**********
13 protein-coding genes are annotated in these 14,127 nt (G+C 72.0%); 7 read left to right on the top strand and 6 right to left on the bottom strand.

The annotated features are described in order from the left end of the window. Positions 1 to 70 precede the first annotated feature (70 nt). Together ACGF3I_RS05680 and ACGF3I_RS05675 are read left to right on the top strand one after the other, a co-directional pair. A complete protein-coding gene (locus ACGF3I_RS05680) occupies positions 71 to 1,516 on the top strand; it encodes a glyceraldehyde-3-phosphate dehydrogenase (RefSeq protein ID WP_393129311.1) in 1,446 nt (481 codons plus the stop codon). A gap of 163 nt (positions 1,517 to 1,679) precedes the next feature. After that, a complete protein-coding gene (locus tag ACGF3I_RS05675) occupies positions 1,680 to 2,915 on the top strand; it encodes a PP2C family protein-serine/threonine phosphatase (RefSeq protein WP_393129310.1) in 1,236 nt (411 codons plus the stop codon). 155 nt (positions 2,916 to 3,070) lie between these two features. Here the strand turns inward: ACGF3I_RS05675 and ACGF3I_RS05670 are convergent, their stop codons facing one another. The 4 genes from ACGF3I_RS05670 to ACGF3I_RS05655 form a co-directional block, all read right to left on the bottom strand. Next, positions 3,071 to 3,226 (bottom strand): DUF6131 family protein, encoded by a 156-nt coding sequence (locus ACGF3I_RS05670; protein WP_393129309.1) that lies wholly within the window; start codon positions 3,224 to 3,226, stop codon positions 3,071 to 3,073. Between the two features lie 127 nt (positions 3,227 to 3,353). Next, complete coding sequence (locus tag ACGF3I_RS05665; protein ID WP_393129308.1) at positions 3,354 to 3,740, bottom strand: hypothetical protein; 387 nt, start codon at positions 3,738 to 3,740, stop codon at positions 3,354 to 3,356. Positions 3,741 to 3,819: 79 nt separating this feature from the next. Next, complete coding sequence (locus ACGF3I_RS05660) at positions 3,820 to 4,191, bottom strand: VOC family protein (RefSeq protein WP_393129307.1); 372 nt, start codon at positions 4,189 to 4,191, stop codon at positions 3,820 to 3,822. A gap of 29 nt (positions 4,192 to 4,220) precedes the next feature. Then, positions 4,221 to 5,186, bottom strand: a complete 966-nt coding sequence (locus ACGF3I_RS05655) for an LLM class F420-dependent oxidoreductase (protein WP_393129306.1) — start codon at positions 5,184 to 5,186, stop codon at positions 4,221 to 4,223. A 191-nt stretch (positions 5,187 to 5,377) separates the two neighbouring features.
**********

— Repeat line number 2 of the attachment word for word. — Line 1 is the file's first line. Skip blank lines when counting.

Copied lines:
The annotated features are described in order from the left end of the window. Positions 1 to 70 precede the first annotated feature (70 nt). Together ACGF3I_RS05680 and ACGF3I_RS05675 are read left to right on the top strand one after the other, a co-directional pair. A complete protein-coding gene (locus ACGF3I_RS05680) occupies positions 71 to 1,516 on the top strand; it encodes a glyceraldehyde-3-phosphate dehydrogenase (RefSeq protein ID WP_393129311.1) in 1,446 nt (481 codons plus the stop codon). A gap of 163 nt (positions 1,517 to 1,679) precedes the next feature. After that, a complete protein-coding gene (locus tag ACGF3I_RS05675) occupies positions 1,680 to 2,915 on the top strand; it encodes a PP2C family protein-serine/threonine phosphatase (RefSeq protein WP_393129310.1) in 1,236 nt (411 codons plus the stop codon). 155 nt (positions 2,916 to 3,070) lie between these two features. Here the strand turns inward: ACGF3I_RS05675 and ACGF3I_RS05670 are convergent, their stop codons facing one another. The 4 genes from ACGF3I_RS05670 to ACGF3I_RS05655 form a co-directional block, all read right to left on the bottom strand. Next, positions 3,071 to 3,226 (bottom strand): DUF6131 family protein, encoded by a 156-nt coding sequence (locus ACGF3I_RS05670; protein WP_393129309.1) that lies wholly within the window; start codon positions 3,224 to 3,226, stop codon positions 3,071 to 3,073. Between the two features lie 127 nt (positions 3,227 to 3,353). Next, complete coding sequence (locus tag ACGF3I_RS05665; protein ID WP_393129308.1) at positions 3,354 to 3,740, bottom strand: hypothetical protein; 387 nt, start codon at positions 3,738 to 3,740, stop codon at positions 3,354 to 3,356. Positions 3,741 to 3,819: 79 nt separating this feature from the next. Next, complete coding sequence (locus ACGF3I_RS05660) at positions 3,820 to 4,191, bottom strand: VOC family protein (RefSeq protein WP_393129307.1); 372 nt, start codon at positions 4,189 to 4,191, stop codon at positions 3,820 to 3,822. A gap of 29 nt (positions 4,192 to 4,220) precedes the next feature. Then, positions 4,221 to 5,186, bottom strand: a complete 966-nt coding sequence (locus ACGF3I_RS05655) for an LLM class F420-dependent oxidoreductase (protein WP_393129306.1) — start codon at positions 5,184 to 5,186, stop codon at positions 4,221 to 4,223. A 191-nt stretch (positions 5,187 to 5,377) separates the two neighbouring features.